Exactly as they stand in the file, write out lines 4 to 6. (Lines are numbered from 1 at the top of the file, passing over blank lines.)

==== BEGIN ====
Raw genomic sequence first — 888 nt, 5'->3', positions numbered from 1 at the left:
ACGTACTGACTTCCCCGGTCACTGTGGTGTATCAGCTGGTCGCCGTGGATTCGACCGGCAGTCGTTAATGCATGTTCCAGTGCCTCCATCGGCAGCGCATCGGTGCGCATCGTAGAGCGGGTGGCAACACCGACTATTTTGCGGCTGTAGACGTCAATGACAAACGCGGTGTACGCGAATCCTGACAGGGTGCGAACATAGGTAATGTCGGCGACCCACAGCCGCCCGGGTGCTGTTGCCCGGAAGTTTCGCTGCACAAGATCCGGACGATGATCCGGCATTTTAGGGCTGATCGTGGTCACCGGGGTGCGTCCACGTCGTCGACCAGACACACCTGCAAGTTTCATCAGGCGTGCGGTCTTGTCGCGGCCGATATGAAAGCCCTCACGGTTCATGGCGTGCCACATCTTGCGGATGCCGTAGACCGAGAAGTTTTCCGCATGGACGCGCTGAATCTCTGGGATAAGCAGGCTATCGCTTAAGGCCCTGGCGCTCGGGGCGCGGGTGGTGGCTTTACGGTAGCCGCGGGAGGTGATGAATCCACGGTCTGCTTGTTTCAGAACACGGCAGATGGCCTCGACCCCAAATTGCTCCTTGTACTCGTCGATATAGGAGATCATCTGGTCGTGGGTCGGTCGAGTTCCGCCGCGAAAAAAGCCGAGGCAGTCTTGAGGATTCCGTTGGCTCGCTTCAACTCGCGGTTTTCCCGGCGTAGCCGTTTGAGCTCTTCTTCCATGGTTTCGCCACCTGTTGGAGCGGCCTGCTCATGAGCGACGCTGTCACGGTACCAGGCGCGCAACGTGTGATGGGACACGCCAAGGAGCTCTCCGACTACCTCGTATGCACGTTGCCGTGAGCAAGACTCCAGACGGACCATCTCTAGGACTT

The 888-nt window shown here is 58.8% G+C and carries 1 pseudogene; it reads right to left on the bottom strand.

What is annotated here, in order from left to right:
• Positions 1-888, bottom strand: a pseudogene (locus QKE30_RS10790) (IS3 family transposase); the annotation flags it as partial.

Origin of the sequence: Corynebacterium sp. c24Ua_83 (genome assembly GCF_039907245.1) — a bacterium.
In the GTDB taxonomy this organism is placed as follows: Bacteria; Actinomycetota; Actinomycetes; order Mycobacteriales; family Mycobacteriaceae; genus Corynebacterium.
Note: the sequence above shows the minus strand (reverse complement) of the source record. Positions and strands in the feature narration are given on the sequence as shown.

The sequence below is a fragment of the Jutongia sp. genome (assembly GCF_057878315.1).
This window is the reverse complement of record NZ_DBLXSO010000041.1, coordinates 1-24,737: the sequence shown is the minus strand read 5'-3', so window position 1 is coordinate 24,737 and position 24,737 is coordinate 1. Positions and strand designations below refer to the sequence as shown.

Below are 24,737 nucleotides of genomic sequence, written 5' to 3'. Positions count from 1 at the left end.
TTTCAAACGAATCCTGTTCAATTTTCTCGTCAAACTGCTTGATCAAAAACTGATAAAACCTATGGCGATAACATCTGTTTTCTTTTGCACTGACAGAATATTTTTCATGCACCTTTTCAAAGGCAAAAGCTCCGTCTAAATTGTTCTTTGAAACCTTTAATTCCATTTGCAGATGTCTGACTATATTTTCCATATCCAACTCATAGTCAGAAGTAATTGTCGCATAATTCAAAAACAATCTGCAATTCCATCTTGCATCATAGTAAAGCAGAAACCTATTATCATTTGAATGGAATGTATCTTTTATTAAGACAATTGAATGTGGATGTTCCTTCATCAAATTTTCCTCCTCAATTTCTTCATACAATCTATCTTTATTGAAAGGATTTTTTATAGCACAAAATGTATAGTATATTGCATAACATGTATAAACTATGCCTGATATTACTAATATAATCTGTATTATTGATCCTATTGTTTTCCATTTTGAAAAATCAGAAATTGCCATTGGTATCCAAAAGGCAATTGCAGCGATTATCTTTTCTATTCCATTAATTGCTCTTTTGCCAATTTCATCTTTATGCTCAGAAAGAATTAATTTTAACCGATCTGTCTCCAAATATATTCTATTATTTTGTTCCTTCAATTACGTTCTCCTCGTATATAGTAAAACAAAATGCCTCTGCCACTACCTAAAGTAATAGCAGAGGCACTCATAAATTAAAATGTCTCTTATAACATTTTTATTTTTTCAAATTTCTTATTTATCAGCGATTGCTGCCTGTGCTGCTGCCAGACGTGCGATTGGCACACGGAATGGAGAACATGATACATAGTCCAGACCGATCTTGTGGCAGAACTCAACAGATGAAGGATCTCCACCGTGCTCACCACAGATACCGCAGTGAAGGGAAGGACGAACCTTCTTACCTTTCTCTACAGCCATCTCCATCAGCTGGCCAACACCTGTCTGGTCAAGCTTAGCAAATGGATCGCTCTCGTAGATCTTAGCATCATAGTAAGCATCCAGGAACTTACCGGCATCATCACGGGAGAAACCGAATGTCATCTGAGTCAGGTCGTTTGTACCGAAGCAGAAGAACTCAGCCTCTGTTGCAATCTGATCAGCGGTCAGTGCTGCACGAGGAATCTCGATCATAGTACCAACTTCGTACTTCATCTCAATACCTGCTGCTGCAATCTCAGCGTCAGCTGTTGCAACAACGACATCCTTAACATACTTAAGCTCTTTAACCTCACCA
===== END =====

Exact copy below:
What is annotated here, in order from left to right:
• Positions 1-888, bottom strand: a pseudogene (locus QKE30_RS10790) (IS3 family transposase); the annotation flags it as partial.

Origin of the sequence: Corynebacterium sp. c24Ua_83 (genome assembly GCF_039907245.1) — a bacterium.